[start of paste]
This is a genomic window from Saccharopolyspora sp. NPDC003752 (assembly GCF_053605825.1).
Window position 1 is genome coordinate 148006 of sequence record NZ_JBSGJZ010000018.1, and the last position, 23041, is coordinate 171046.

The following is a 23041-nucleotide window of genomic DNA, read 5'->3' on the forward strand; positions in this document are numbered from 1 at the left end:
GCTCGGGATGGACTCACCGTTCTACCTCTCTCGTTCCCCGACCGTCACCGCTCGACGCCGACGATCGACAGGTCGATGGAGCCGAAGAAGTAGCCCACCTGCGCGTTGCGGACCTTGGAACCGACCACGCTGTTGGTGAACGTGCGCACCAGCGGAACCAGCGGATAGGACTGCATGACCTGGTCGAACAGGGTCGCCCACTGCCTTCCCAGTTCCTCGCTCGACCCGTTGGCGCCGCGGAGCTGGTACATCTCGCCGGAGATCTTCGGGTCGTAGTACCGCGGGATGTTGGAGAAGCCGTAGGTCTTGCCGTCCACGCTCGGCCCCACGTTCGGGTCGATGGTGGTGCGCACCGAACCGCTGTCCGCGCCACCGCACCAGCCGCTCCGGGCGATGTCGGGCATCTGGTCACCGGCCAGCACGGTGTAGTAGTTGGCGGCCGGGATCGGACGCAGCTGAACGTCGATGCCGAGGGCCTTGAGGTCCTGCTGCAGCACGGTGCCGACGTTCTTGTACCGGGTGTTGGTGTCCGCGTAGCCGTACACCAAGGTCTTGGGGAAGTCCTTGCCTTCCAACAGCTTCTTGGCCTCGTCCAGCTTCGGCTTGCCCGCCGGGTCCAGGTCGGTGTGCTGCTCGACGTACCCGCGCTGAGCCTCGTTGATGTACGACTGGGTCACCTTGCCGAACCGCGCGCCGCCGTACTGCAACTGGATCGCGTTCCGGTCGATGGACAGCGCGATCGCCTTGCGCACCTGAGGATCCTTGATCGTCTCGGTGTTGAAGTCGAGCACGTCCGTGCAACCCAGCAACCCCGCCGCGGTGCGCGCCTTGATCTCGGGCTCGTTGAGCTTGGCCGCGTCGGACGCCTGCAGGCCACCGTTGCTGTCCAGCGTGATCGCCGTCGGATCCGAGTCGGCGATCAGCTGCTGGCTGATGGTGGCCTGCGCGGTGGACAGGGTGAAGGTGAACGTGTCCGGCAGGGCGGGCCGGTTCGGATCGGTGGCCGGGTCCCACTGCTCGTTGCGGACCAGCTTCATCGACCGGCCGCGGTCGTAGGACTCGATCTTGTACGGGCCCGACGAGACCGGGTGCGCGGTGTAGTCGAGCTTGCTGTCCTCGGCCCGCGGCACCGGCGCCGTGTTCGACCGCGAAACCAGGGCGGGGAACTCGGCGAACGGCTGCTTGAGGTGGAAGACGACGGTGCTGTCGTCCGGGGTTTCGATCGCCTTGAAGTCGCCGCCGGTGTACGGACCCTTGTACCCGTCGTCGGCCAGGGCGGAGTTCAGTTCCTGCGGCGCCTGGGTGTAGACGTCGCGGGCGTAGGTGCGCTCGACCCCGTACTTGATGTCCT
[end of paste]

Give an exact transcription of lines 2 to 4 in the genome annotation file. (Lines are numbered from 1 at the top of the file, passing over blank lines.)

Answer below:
Window position 1 is genome coordinate 148006 of sequence record NZ_JBSGJZ010000018.1, and the last position, 23041, is coordinate 171046.

The following is a 23041-nucleotide window of genomic DNA, read 5'->3' on the forward strand; positions in this document are numbered from 1 at the left end:
GCTCGGGATGGACTCACCGTTCTACCTCTCTCGTTCCCCGACCGTCACCGCTCGACGCCGACGATCGACAGGTCGATGGAGCCGAAGAAGTAGCCCACCTGCGCGTTGCGGACCTTGGAACCGACCACGCTGTTGGTGAACGTGCGCACCAGCGGAACCAGCGGATAGGACTGCATGACCTGGTCGAACAGGGTCGCCCACTGCCTTCCCAGTTCCTCGCTCGACCCGTTGGCGCCGCGGAGCTGGTACATCTCGCCGGAGATCTTCGGGTCGTAGTACCGCGGGATGTTGGAGAAGCCGTAGGTCTTGCCGTCCACGCTCGGCCCCACGTTCGGGTCGATGGTGGTGCGCACCGAACCGCTGTCCGCGCCACCGCACCAGCCGCTCCGGGCGATGTCGGGCATCTGGTCACCGGCCAGCACGGTGTAGTAGTTGGCGGCCGGGATCGGACGCAGCTGAACGTCGATGCCGAGGGCCTTGAGGTCCTGCTGCAGCACGGTGCCGACGTTCTTGTACCGGGTGTTGGTGTCCGCGTAGCCGTACACCAAGGTCTTGGGGAAGTCCTTGCCTTCCAACAGCTTCTTGGCCTCGTCCAGCTTCGGCTTGCCCGCCGGGTCCAGGTCGGTGTGCTGCTCGACGTACCCGCGCTGAGCCTCGTTGATGTACGACTGGGTCACCTTGCCGAACCGCGCGCCGCCGTACTGCAACTGGATCGCGTTCCGGTCGATGGACAGCGCGATCGCCTTGCGCACCTGAGGATCCTTGATCGTCTCGGTGTTGAAGTCGAGCACGTCCGTGCAACCCAGCAACCCCGCCGCGGTGCGCGCCTTGATCTCGGGCTCGTTGAGCTTGGCCGCGTCGGACGCCTGCAGGCCACCGTTGCTGTCCAGCGTGATCGCCGTCGGATCCGAGTCGGCGATCAGCTGCTGGCTGATGGTGGCCTGCGCGGTGGACAGGGTGAAGGTGAACGTGTCCGGCAGGGCGGGCCGGTTCGGATCGGTGGCCGGGTCCCACTGCTCGTTGCGGACCAGCTTCATCGACCGGCCGCGGTCGTAGGACTCGATCTTGTACGGGCCCGACGAGACCGGGTGCGCGGTGTAGTCGAGCTTGCTGTCCTCGGCCCGCGGCACCGGCGCCGTGTTCGACCGCGAAACCAGGGCGGGGAACTCGGCGAACGGCTGCTTGAGGTGGAAGACGACGGTGCTGTCGTCCGGGGTTTCGATCGCCTTGAAGTCGCCGCCGGTGTACGGACCCTTGTACCCGTCGTCGGCCAGGGCGGAGTTCAGTTCCTGCGGCGCCTGGGTGTAGACGTCGCGGGCGTAGGTGCGCTCGACCCCGTACTTGATGTCCT